One of those men was Scott Hamilton, who, only a few weeks before he would be commenting on Kerrigan's performance for CBS, was featured in the impromptu television special, "Nancy and Friends," in which Kerrigan got to show off the results of grueling physical therapy and CBS got to prime the pump for its mini-series treatment of the Winter Olympics.
As Kerrigan prepared for her TV special, Harding was being questioned by the FBI. Kerrigan's handlers limited her contact with reporters in the weeks before the Olympics. No one seemed able to handle Harding, who dug herself a deeper hole every time she opened her mouth.
The contest was described, over and over, as a class war, although both skaters come from working-class families. Harding was castigated for saying she saw "dollar signs" in Olympic gold even as Kerrigan continued to cash in on the medal she'd not yet won.
And that's where it all might have started to sour.
Somewhere between the Campbell's Soup and Reebok commercials, certainly by the "I'm going to Disney World" spot, Kerrigan lost her grasp on the nation's sympathy. Penury may not be an Olympic requirement anymore, but it doesn't mean we're yet comfortable with seeing competitors featured in commercials during the Olympic Games.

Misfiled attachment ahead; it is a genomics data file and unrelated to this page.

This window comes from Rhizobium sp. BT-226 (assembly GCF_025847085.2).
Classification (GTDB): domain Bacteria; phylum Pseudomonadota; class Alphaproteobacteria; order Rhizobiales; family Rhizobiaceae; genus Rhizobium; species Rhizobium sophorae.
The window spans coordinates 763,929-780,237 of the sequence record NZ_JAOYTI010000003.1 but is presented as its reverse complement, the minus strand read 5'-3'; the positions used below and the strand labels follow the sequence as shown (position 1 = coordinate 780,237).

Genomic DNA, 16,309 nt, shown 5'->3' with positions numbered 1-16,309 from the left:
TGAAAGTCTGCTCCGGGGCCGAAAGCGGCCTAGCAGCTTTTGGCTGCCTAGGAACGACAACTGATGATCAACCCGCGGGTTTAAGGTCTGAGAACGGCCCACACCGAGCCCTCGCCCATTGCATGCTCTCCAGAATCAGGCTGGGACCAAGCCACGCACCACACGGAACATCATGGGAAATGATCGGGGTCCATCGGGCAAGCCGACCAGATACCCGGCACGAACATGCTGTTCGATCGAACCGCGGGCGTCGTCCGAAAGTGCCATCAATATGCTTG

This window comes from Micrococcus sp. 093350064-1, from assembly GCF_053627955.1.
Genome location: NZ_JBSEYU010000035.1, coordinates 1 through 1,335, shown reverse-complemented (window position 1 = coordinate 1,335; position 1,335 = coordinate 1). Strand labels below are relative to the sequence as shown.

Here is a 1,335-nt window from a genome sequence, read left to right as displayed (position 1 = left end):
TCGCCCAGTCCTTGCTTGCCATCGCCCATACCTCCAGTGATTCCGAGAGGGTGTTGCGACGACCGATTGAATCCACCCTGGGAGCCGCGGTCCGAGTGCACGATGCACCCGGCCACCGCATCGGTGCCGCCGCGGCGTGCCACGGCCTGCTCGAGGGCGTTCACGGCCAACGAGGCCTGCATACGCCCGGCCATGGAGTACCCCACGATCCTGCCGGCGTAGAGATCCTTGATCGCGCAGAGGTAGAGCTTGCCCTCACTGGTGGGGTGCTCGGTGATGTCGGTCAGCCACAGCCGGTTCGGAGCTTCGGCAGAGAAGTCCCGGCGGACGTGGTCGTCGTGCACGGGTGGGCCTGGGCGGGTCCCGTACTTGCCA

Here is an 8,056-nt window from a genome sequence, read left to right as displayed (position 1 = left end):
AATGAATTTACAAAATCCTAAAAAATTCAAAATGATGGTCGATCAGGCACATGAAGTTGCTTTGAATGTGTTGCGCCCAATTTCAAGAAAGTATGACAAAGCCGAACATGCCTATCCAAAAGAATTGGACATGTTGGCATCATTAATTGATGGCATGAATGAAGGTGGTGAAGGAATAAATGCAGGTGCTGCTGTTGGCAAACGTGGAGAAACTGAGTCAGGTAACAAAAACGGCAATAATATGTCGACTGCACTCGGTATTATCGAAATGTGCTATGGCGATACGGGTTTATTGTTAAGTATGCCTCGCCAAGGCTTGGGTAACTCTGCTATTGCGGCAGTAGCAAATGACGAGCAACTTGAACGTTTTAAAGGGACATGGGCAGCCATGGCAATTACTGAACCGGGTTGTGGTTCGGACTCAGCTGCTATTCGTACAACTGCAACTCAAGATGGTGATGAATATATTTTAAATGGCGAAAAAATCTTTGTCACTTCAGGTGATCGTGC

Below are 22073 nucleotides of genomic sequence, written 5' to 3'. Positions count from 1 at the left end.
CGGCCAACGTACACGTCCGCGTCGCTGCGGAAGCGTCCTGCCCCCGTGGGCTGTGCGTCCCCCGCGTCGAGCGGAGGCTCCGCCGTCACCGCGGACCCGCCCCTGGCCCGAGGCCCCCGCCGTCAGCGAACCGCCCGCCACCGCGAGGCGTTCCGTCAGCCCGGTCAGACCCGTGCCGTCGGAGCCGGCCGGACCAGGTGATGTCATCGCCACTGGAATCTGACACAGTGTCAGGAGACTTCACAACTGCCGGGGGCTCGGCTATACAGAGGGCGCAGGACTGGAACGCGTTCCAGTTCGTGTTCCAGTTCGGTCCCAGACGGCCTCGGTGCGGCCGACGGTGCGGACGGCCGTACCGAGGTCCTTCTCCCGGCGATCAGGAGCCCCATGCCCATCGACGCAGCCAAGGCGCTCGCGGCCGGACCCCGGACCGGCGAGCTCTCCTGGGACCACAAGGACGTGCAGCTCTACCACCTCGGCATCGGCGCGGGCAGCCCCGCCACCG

Oksana Baiul, a 16-year-old from Ukraine, didn't have Kerrigan's agent, Jerry Solomon, on her team. She did have CBS, whose soap-opera treatment of the young skater's life as an orphan won friends for her even before she took the ice for the first time in Lillehammer. And that was even before the on-ice collision and the stitches.
With Harding effectively out of Kerrigan's way, a new heavy was required. It couldn't be Baiul, Wounded Bird, could it? Enter Nancy Kerrigan, Bad Sport.
Whether Baiul outskated Kerrigan, by even a tenth of a point, is a question for the ages. Kerrigan may well have been robbed.
But it wasn't Baiul who placed a microphone near Kerrigan, impatient for the medal ceremony and unaware that its delay was a result of the search for the Ukrainian national anthem. Kerrigan was thus heard saying, "I don't know why they're bothering reapplying (Baiul's) makeup. She's only going to start crying again." (Was Revlon listening?)
It wasn't Baiul, or the judges from the former Eastern bloc, who forced Kerrigan to say afterward: "I was flawless. I didn't have any touchdowns. I didn't make any mistakes. I was clean. She two-footed two jumps. But I was really proud of myself."
And it wasn't Baiul who decided that Kerrigan should skip the closing ceremonies of the Olympics and head off to Disney World.
No, that was all Kerrigan. She's still dark, still graceful, still apparently a little naive (about microphones, at least). But the Evil Queen has gone home to Portland and Kerrigan is standing alone at last, the silver medal around her neck already a little tarnished.